The third round of the Norway Chess tournament was played today in Stavanger. Sergey Karjakin kept his perfect score and opened the gap with his closest followers – he is now a whole point ahead. Viswanathan Anand obtained an important victory over his rival from the 2010 World Championship match, Veselin Topalov. The Indian is now sharing the second place with Levon Aronian.
Russia’s main hope for the future, Sergey Karjakin, is having the perfect start at the first super-tournament to be staged in Norway. He obtained his third consecutive victory over Wang Hao in today’s round. If we add his victory at the blitz tournament, this is clearly the dream start for anyone.
Karjakin opened with his favorite 1.e4 and Wang Hao responded with the Sicilian. The Russian used Fischer’s favorite move in this opening, Bc4, and the fight for the central squares immediately began. The position got simplified a little bit and the queens were exchanged on move 24. Karjakin had a space advantage and the bishop pair. When, on move 39, the Russian centralized his pieces ideally and it was clear that all that was left was a long suffering, Wang Hao decided to give up and signed his second defeat in three rounds.
Probably the most expected fight of the day was the one that faced two old rivals, Viswanathan Anand with white and Veselin Topalov with black. The players demonstrated that they were ready to fight and did not shy away from playing a sharp Sicilian. In the early middlegame, Anand used the typical kingside expansion while Topalov looked for counterplay in the center and queenside.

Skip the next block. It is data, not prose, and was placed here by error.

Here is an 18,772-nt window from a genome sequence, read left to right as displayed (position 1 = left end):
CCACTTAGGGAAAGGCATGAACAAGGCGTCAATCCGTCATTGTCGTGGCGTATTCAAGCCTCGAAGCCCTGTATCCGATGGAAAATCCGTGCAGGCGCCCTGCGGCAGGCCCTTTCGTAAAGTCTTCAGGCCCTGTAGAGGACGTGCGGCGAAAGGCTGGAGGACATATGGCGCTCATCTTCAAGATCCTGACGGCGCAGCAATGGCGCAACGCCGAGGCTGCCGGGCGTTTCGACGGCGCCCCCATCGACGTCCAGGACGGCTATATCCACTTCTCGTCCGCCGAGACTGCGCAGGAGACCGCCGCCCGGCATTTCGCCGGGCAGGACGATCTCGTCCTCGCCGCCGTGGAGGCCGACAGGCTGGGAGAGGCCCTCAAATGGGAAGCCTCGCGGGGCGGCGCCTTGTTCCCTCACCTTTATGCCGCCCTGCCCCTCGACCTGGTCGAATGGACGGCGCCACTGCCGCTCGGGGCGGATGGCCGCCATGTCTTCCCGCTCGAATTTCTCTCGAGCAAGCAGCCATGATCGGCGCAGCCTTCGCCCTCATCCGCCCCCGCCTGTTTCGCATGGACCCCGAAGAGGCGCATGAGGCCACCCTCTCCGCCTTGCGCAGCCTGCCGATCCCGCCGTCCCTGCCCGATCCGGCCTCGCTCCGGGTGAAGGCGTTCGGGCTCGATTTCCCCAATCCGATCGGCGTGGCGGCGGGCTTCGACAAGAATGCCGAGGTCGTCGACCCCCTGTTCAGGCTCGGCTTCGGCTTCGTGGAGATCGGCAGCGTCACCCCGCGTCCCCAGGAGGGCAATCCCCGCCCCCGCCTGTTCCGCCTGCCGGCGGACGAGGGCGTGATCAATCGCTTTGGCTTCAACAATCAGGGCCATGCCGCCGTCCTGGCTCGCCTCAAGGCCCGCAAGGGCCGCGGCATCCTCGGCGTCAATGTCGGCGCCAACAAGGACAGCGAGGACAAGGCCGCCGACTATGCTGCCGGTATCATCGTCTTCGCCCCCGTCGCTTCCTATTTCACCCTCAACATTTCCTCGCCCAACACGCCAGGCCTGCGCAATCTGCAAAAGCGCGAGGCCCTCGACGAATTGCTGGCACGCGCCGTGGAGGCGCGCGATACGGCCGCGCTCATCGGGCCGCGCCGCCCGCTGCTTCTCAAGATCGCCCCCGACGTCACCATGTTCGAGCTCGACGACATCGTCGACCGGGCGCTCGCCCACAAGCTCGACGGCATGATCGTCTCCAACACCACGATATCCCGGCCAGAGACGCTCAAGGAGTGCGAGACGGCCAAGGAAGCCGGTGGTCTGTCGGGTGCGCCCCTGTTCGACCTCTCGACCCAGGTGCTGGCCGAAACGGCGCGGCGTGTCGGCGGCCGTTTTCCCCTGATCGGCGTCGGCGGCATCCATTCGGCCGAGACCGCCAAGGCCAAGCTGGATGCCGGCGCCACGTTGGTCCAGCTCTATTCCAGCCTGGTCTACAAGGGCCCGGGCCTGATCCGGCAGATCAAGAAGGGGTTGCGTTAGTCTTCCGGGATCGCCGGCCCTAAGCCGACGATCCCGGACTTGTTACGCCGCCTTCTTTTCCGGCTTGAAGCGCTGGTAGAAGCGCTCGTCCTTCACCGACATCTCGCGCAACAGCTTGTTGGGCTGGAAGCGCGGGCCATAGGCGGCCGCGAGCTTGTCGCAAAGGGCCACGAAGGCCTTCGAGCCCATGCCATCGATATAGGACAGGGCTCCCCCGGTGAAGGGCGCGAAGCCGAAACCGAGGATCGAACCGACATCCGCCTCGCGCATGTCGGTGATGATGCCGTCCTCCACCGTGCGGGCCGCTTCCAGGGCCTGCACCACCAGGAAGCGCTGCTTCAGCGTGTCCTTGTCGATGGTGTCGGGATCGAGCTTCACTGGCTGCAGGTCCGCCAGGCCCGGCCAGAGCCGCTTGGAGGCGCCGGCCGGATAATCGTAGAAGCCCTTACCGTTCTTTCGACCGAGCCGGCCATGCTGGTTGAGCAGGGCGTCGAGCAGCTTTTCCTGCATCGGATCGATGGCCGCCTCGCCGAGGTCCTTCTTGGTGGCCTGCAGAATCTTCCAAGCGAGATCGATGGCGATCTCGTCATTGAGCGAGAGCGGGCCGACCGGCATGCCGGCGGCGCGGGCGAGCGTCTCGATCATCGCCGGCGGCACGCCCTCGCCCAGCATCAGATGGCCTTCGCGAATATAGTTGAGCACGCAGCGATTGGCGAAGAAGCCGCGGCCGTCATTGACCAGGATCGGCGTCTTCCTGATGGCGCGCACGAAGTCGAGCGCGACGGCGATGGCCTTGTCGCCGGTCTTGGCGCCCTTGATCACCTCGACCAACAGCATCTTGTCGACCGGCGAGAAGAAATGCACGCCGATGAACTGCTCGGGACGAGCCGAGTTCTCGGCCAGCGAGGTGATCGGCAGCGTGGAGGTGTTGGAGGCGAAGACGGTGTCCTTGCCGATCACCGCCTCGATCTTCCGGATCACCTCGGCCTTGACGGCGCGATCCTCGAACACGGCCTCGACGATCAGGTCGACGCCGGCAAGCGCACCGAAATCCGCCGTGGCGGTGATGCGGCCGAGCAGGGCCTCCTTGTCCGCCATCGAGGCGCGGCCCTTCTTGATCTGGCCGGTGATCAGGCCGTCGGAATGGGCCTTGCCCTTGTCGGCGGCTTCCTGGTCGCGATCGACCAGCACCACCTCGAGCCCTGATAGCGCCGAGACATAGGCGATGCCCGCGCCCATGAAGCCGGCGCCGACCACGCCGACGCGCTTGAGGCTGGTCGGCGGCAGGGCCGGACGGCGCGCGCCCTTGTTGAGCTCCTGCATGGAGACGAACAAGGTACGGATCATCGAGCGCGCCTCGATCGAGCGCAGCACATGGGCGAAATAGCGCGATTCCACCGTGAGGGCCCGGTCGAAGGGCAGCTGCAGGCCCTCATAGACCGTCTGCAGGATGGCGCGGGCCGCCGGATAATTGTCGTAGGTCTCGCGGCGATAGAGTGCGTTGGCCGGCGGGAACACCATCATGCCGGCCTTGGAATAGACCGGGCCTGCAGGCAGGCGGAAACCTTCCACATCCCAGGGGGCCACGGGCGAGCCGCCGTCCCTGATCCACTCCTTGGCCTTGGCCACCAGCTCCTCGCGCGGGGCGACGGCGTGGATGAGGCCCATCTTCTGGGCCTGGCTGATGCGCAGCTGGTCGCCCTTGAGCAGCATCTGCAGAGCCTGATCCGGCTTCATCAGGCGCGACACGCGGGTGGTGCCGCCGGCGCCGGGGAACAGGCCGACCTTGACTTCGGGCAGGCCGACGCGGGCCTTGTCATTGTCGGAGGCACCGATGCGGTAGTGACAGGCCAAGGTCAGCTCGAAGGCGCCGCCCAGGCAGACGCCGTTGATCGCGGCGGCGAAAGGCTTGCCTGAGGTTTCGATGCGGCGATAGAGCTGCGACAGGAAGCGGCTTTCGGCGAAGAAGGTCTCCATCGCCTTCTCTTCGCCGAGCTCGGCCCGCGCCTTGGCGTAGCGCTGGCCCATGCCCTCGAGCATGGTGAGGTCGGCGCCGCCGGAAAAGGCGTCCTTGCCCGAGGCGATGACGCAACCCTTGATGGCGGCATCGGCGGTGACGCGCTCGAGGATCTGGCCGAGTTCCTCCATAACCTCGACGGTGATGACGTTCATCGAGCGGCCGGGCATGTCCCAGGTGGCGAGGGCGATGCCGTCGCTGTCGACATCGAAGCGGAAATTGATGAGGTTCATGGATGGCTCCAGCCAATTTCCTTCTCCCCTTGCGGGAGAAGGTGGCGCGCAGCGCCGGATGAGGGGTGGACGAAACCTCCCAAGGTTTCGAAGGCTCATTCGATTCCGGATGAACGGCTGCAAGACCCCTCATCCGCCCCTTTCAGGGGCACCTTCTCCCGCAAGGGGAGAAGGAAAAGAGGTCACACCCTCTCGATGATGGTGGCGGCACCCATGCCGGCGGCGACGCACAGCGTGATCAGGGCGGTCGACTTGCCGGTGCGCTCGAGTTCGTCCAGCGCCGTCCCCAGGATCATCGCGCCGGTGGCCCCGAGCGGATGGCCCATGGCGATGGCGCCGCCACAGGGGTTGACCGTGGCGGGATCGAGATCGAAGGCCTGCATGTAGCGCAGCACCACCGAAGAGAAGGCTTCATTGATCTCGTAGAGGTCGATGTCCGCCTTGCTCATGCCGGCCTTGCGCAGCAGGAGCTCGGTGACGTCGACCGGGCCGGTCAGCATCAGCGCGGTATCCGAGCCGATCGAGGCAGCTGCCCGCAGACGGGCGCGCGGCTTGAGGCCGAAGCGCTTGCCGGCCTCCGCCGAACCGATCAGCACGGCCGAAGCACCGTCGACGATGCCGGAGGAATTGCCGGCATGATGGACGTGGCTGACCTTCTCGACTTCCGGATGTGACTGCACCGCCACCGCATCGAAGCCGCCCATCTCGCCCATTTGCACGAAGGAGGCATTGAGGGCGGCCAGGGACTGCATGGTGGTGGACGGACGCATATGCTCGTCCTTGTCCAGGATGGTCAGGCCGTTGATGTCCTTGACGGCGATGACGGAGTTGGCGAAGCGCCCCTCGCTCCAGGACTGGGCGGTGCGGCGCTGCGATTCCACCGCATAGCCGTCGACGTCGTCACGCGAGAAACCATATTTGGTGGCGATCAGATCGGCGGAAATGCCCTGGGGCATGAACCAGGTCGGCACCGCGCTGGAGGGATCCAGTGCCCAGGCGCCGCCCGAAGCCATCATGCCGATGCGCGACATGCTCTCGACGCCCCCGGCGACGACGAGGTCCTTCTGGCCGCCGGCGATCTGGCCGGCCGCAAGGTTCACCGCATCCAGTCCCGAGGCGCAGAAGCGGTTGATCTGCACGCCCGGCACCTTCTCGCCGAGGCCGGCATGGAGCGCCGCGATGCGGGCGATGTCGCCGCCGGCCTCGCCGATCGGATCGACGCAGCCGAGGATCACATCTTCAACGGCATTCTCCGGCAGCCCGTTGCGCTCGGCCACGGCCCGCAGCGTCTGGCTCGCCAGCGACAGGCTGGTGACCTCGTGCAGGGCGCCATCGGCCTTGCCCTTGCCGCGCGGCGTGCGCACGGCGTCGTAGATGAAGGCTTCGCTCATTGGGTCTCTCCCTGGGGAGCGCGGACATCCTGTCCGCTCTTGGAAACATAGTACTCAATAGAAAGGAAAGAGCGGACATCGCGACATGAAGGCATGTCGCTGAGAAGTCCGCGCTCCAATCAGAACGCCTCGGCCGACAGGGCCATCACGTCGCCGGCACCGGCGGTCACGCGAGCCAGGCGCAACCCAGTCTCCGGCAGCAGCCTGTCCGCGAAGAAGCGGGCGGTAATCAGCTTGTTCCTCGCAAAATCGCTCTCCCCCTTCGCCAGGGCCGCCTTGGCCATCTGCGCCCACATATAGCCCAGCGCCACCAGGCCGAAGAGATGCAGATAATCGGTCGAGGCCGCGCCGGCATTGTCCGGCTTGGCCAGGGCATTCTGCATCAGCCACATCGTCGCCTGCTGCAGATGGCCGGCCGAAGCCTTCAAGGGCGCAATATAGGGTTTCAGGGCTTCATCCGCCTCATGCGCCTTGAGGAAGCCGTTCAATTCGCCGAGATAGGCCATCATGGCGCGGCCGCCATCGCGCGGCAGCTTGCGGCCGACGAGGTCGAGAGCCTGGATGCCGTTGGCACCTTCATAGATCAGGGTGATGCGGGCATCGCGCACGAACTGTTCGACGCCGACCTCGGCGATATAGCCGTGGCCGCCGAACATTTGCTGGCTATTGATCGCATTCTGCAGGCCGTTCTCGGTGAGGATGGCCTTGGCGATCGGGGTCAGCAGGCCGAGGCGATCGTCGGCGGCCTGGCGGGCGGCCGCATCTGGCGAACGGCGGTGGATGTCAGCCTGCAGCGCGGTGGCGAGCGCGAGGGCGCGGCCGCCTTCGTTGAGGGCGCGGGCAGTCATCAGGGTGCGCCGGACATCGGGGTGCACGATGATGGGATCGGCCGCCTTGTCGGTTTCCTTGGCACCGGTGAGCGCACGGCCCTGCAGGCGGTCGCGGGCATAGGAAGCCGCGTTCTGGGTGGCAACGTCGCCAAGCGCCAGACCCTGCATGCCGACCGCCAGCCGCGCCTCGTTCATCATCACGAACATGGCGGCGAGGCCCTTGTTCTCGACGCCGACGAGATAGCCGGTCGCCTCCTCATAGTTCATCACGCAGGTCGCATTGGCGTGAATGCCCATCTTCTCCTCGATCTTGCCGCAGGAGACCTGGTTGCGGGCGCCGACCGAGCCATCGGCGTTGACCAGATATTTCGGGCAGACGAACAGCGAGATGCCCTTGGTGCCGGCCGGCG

The struggle saw Anand handling his pieces better and this eventually led to a clearly inferior pawn structure for black. This advantage soon converted into material superiority, but Topalov was not going to give up that easily. The Bulgarian, true to his style, looked for counterplay and it seemed like he stirred enough complications to save himself. However, Anand showed good nerves and got an important edge around the time control. The players signed the score-sheets with the result favoring the Indian on move 41.
The third decisive result of the round saw the unfortunate Jon Ludvig Hammer falling once again, this time against Teimour Radjabov. The Azerbaijani recovered from his first round loss against Karjakin and is now on an even score. Meanwhile, the Norwegian is having a hard time against this elite line-up and has not managed to score a single half point so far.
Radjabov decided to go into a very calm setup, showing almost no ambition in the opening phase with the white pieces. Hammer expanded on the queenside trying to play on that flank with the support of his fianchettoed dark-squared bishop. A massive exchange of pieces took place in the central squares on move 32, and Radjabov emerged with a superior position. The struggle lasted until move 45 when Hammer offered his hand in resignation with mate in one on the board.
Magnus Carlsen signed his third straight draw, this time against Hikaru Nakamura. The Norwegian star will have to catch-up quickly with Karjakin if he wants to fight for first place. The other draw of the day was Peter Svidler – Levon Aronian. The Russian showed little to no ambitions with white and signed the peace treaty on move 31.
The most expected match-up of the fourth round is Levon Aronian – Sergey Karjakin, as both players are showing very good form.
Standings after 3 rounds:
|10||Hammer, Jon Ludvig||NOR||2608||0|